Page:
BOSTON — Hundreds of thousands of low-wage workers will get a pay raise this summer if the state’s lawmakers can find common ground on increasing the state’s minimum wage, a move business leaders warn will squeeze small businesses and prompt layoffs.
Yesterday, House Speaker Robert DeLeo, D-Winthrop, introduced legislation to increase the state’s minimum wage incrementally from $8 to $9 per hour this July, $10 next year, and $10.50 by 2016.
DeLeo’s bill also proposes raising the minimum wage for tipped workers — mainly restaurant and hotel staff — from $2.63 to $3.75 an hour by 2016.
Tim Lamprey, the owner of Salisbury’s Harbor Gardens and a member of the Board of Directors of the Salisbury Chamber of Commerce, said the chamber hasn’t taken a position on the proposal to raise the minimum wage yet. However, he plans on bringing it up at the next directors meeting because he sees the issue as possibly having a dramatic effect on the availability of jobs for younger workers and the rising of prices for consumers.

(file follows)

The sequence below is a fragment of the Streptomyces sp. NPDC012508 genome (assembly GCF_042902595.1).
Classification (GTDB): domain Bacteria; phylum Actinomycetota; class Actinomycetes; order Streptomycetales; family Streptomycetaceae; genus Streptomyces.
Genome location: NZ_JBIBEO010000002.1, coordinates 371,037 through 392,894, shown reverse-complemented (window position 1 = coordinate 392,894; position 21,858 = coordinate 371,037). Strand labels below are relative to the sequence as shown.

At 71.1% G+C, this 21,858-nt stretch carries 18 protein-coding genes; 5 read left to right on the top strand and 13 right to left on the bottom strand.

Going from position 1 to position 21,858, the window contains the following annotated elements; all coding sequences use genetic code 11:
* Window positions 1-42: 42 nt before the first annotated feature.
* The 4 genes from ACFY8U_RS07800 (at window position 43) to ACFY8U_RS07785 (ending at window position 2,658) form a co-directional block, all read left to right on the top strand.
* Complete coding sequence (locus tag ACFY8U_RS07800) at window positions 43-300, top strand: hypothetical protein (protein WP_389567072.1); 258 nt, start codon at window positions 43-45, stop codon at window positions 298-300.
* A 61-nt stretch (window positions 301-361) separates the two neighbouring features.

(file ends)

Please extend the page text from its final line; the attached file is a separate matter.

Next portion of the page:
“If you can normally afford to hire three kids at the current minimum wage, you might say, ‘Hmm, I might have to hire less than that now or maybe I’ll hire a more seasoned worker I don’t have to guide every step of the way,’” Lamprey said. “Then, if fast-food restaurants or the place you buy your coffee or groceries now has to pay a lot more for their workers, you might see an increase in the cost of your morning cup of coffee or your weekly groceries.
“I think when you’re speaking about raising the minimum wage, there are unintended consequences that legislators don’t consider,” Lamprey said.
Newburyport Chamber of Commerce president Ann Ormond said the Board of Directors is scheduled to take a vote today on its position on the minimum wage bills, while Amesbury Chamber of Commerce executive director Melissa Lachance said she had no comment on the proposal.